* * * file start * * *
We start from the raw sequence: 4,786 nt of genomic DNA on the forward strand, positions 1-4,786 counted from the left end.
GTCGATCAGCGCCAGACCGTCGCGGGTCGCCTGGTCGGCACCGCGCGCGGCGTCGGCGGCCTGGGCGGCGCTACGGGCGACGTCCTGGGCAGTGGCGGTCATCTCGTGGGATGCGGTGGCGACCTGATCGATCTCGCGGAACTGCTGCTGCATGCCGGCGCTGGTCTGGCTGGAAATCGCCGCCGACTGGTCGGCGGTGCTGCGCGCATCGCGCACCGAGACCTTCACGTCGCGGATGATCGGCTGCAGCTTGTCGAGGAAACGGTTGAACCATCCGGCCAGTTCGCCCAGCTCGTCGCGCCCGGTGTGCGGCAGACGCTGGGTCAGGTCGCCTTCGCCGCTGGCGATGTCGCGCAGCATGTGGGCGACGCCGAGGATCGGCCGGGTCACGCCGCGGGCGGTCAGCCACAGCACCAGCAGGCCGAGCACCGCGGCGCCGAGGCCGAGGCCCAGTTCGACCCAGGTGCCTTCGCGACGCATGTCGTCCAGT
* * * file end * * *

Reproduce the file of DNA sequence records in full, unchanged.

We start from the raw sequence: 4,786 nt of genomic DNA on the forward strand, positions 1-4,786 counted from the left end.
GTCGATCAGCGCCAGACCGTCGCGGGTCGCCTGGTCGGCACCGCGCGCGGCGTCGGCGGCCTGGGCGGCGCTACGGGCGACGTCCTGGGCAGTGGCGGTCATCTCGTGGGATGCGGTGGCGACCTGATCGATCTCGCGGAACTGCTGCTGCATGCCGGCGCTGGTCTGGCTGGAAATCGCCGCCGACTGGTCGGCGGTGCTGCGCGCATCGCGCACCGAGACCTTCACGTCGCGGATGATCGGCTGCAGCTTGTCGAGGAAACGGTTGAACCATCCGGCCAGTTCGCCCAGCTCGTCGCGCCCGGTGTGCGGCAGACGCTGGGTCAGGTCGCCTTCGCCGCTGGCGATGTCGCGCAGCATGTGGGCGACGCCGAGGATCGGCCGGGTCACGCCGCGGGCGGTCAGCCACAGCACCAGCAGGCCGAGCACCGCGGCGCCGAGGCCGAGGCCCAGTTCGACCCAGGTGCCTTCGCGACGCATGTCGTCCAGT